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Huge £13 billion rail project to connect Europe and Africa

High-speed train

Europe and Africa are on the verge of ground breaking connectivity, with a major rail proposal linking Europe and Africa before the 2030 World Cup, though time is running short.

The concept of a rail connection between Spain and North Africa has been under discussion for decades. However, with the upcoming global football tournament hosted by these two nations, along with four others, the infrastructure initiative has been reignited.
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The proposed project involves a 17-mile tunnel beneath the Strait of Gibraltar, a groundbreaking engineering feat that would unite the two continents. Private analysts estimated the cost of the project between £6.5 billion and £13 billion in 2007, as reported by The Washington Post. Neither Spain nor Morocco has provided definitive cost estimates.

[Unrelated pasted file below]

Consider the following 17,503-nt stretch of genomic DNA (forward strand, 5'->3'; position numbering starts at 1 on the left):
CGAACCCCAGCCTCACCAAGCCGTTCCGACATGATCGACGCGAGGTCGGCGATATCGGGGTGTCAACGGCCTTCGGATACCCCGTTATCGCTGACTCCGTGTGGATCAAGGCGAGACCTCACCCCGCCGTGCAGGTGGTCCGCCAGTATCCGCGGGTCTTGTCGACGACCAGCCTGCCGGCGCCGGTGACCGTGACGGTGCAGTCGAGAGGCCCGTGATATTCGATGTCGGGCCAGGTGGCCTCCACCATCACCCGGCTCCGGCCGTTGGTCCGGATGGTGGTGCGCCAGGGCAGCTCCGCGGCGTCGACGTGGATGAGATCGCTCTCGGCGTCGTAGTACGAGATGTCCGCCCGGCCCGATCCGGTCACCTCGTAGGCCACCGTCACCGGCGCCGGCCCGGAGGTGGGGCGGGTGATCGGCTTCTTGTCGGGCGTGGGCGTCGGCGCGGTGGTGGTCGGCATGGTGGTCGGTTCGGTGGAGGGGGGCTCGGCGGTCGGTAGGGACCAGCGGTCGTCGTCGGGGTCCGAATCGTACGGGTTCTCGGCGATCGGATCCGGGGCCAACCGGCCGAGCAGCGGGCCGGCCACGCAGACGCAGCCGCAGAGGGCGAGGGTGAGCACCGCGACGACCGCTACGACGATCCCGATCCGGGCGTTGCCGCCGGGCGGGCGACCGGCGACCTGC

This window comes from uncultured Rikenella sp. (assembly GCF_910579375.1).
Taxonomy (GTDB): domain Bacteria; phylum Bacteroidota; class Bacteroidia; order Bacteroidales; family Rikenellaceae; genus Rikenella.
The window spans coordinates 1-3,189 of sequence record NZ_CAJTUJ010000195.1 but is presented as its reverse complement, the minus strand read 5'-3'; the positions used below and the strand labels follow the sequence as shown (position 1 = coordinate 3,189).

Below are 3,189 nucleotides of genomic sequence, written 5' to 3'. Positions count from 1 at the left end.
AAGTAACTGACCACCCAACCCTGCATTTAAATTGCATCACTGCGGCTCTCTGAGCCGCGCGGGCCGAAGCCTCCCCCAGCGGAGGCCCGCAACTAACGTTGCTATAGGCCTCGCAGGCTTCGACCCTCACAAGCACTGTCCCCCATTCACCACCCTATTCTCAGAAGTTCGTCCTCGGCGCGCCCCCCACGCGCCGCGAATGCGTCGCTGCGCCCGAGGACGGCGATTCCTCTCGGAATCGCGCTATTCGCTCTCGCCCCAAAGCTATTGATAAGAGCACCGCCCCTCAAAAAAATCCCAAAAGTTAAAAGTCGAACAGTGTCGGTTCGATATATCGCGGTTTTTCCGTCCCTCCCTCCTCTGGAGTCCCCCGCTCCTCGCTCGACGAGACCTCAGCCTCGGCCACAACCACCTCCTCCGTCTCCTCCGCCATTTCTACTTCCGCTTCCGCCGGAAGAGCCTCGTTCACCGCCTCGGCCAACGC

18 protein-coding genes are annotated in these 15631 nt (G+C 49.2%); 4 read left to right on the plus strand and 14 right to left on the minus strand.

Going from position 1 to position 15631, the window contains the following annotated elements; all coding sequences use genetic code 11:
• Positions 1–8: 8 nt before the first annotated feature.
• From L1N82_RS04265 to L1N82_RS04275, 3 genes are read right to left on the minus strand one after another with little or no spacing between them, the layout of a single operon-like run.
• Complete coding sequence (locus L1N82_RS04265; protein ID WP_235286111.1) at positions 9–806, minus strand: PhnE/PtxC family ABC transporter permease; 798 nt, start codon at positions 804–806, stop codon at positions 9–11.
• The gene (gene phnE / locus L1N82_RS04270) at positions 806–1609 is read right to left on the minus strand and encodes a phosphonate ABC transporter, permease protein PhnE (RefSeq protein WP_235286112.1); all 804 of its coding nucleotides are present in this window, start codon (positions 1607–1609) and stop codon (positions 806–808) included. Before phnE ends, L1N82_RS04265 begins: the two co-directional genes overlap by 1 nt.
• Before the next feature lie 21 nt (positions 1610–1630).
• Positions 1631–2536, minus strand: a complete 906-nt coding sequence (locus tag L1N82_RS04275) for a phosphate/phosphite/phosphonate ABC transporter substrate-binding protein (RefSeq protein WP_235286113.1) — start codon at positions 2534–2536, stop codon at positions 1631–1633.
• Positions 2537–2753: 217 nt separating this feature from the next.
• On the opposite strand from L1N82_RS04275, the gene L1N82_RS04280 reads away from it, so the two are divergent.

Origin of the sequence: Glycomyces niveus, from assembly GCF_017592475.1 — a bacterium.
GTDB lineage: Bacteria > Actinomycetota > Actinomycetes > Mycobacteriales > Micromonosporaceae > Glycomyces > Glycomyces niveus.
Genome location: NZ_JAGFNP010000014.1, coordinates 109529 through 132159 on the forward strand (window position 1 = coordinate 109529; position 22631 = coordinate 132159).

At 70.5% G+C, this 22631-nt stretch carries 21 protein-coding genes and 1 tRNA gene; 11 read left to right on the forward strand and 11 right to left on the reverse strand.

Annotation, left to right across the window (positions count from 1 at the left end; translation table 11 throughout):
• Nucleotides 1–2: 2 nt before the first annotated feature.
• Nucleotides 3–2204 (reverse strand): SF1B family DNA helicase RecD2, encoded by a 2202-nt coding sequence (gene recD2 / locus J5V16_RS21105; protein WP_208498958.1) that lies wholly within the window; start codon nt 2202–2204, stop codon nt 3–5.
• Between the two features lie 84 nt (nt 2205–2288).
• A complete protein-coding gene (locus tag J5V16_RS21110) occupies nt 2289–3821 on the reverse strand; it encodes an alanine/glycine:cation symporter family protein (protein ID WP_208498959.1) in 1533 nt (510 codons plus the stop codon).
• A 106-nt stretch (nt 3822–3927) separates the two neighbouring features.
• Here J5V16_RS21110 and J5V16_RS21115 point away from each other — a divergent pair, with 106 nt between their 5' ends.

In February 2023, representatives from both countries met in Rabat to discuss the plans. Raquel Sánchez, the Minister of Transport, Mobility, and Urban Agenda (Mitma) in Spain, stated, “We are going to give a boost to the studies of the Fixed Link Project of the Strait of Gibraltar that was started by both countries forty years ago. A strategic project for Spain and Morocco and also for Europe and Africa.”

If the project materializes, it would significantly reduce travel times between the continents. According to Moroccan state media outlet SNRTNews, “The high-speed rail line existing in both Morocco and Spain is expected to significantly reduce travel time compared to regular trains as supported by studies on this matter.”

Moroccan Prime Minister Aziz Akhannouch, speaking about the Morocco-Spain Summit, where the rail plan was formally discussed for the first time since 2009, commented, “[The summit] opens the perspectives of projects that are so many levers to build the future, among them the fixed link project between the two countries, which will probably cause a real revolution on several levels.”

In June 2023, the Spanish Society for Fixed Communication across the Strait of Gibraltar (SECEGSA) received 2.3 million euros to continue its studies on the project.